Sounding Urban Nature

867 total words    

3 minutes of reading

Distant crows discuss
matters of mysterious import.
Grasses whisper against my feet.
River flows from head to tail,
Ouroborus path to lands beyond.

Dragonflies hover in the middle place,
buoyed by currents unseen,
while cicadan alarm at unknown provocations
swiftly swells and softly ebbs.
An inscrutable breeze whistles by.

The heartbeat of another thunders
in my ears. A voice that is mine and not mine
wells up within me, singing harmony
with the chorus of this sacred space
that belongs to none and all.

~along the Trinity River Trails in Rockwood Park, Fort Worth, Texas, 8/30/15

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To help students in my religion and ecology classes learn what it can feel like to become mindful of a place and its inhabitants, I ask them to complete a series of “meditations.” One involves centering themselves in a place, observing it quietly with their eyes, ears, and other senses, and then reflecting on what they discover. The students are almost always amazed by the chorus of other voices they hear once they still themselves, and by how much richer their experience of urban nature becomes when they do.

For me, listening has always been a way to access deeper levels of meaning and connection to the world around me. Maybe this is because my hearing has always been so much more acute than my eyesight, or maybe it’s just that sound is my preferred path to enlightenment. I’m certainly not alone in that regard; think of those whose spirits soar when they hear their favorite hymn swelling a cathedral, or the creative power that wells up from within and without when the powerful word “Om” is uttered. 

But what about walking in a natural area in the city or suburbs, where some sounds—unwanted sounds we experience as “noise”—so often seem to drown out everything else? Maybe it’s the periodic roar of airplanes, the humming of cars and pumps and high voltage powerlines, or the constant barking of unseen dogs in people’s yards. Maybe it’s the foreign sound of a conversation you’re trying not to overhear, or the spilling of dirty water out of a drainage pipe.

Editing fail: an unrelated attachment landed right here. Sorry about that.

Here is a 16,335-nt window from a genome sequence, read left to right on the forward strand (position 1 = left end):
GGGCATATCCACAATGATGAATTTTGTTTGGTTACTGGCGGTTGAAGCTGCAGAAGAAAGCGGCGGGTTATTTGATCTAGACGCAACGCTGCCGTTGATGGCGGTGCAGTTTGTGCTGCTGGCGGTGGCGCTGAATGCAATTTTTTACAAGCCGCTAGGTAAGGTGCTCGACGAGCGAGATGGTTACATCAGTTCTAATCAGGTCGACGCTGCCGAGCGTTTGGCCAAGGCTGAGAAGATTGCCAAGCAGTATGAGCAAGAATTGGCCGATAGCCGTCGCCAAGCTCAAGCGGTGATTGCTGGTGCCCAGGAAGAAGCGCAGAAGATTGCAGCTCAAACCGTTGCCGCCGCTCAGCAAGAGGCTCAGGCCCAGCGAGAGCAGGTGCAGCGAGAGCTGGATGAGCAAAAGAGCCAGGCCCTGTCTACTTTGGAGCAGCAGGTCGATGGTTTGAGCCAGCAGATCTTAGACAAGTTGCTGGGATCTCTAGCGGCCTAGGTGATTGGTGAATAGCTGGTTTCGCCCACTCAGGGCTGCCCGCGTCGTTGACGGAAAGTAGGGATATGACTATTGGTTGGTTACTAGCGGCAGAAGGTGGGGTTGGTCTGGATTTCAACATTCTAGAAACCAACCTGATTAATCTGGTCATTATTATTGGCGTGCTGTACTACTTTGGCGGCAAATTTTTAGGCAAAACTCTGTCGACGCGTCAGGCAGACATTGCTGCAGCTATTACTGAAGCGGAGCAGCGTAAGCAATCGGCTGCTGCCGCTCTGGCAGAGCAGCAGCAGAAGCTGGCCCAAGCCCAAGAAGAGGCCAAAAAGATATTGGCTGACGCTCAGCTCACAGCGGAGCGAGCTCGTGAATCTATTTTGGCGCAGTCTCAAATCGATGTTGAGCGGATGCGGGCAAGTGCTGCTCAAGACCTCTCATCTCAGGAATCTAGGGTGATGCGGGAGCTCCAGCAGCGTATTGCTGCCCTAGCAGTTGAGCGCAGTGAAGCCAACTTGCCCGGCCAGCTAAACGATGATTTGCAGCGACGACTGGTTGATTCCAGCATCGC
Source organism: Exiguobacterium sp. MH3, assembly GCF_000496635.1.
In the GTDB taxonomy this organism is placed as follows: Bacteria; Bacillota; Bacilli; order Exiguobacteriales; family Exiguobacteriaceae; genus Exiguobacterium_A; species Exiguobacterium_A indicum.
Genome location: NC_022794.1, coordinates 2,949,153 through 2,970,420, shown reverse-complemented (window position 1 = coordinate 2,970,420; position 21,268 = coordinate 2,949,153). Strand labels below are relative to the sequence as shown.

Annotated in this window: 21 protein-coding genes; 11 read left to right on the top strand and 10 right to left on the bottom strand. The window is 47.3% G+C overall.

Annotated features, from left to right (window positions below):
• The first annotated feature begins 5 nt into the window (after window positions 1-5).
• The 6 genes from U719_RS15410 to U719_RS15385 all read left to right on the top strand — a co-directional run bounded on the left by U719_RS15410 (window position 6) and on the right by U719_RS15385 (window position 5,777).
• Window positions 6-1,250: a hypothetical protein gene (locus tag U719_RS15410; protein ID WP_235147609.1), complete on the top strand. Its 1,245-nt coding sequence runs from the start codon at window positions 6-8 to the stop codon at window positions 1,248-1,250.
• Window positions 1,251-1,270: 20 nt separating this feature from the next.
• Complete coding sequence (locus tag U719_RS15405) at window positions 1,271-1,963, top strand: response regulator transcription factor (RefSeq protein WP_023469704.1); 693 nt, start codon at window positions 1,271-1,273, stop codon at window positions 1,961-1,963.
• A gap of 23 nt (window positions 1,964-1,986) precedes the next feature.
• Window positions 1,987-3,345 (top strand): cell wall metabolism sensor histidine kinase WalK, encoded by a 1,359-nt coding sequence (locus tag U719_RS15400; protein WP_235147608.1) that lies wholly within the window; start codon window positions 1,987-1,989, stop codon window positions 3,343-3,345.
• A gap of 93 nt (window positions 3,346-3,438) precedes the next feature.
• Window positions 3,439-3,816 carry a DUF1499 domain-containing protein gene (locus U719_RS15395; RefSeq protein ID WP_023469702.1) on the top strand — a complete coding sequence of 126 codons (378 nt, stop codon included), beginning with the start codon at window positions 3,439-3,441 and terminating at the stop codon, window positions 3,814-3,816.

Yet if we listen a little closer, other sounds often emerge—the ones we have to strain to hear, like the lapping of river water against rocky riprap on its banks, or the quiet calls of birds like the scissor-tailed flycatchers who so often grab my attention here in north Texas. Or maybe it’s the background hum of insects that we often tune out; bees buzz-dancing with flowers at our feet, or alien cicada choruses ululating in the branches above us.

“Soundscape” is a word that acoustic ecologists use to describe the sonic aspects of landscapes. (For more on acoustic ecology, you can visit the World Forum for Acoustic Ecology’s website.) Sometimes we ourselves both contribute to the soundscape and reveal it, as when the meditative passage of our hiking feet crunches through drier grass, yet swishes through moister blades. Because of the shift in pitch we can tell the difference in moisture without even looking down to the ground.

For me, the layering of sounds calls to mind the different cosmological worlds that overlap in every place we find ourselves. Native peoples of the Americas often speak of three worlds of existence: Upper and Under Worlds as well as This World of Earth. As you might expect, different kinds of animals and natural features characterize each of these realms, and some can cross between them. Trees, for example, have their roots in the Under World, their trunks in This World, and their crowns in the Upper World; therefore a tree can be used as an axis mundi to travel between the worlds. (Yggdrasil, the World Tree in Norse traditions, is an excellent example.) But different kinds of sounds can also help us sense these places—the songs of birds soar in the Upper World, while the quiet scraping of deer hooves mark This World, and the splashing of water-loving creatures like turtles or fish animates the Under World.

Sound animates place. By listening to the sounds of a place, particularly animal sounds (including our own), we can connect more fully to a living world. As one of my students put it in a meditation response, “When I’m in my own house I can cut myself off from the world; but when I’m outside, my ears are inundated with the sound of life.” Another reflected at greater length, “During this time with my eyes closed, hearing and feeling the environment around me, I waited to hear and feel nothing. I waited for the birds to stop conversing and the wind to stop blowing, but it never did. There was never the sound of silence, even though I was the only person at the park, there was never complete silence. This made me realize that the environment is able to communicate in a way that we humans would never understand.”

 

Photograph credits:

 “Cieux parisiens – Paris Sky, Pigalle, Paris,”  Bernard Lafond. (CC BY 2.0)

Texas Parks and Wildlife Department, Scissor-tailed Flycatcher; minzkind, “.dewey mornings,” (CC BY 2.0)

 Gavin Van Horn, “NSC carp.”

 

 

 
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  • Dave Aftandilian

    Dave Aftandilian is Associate Professor of Anthropology & Director of the Human-Animal Relationships Minor at Texas Christian University in Fort Worth. His research and teaching interests center on the fertile ground where nature and culture meet.

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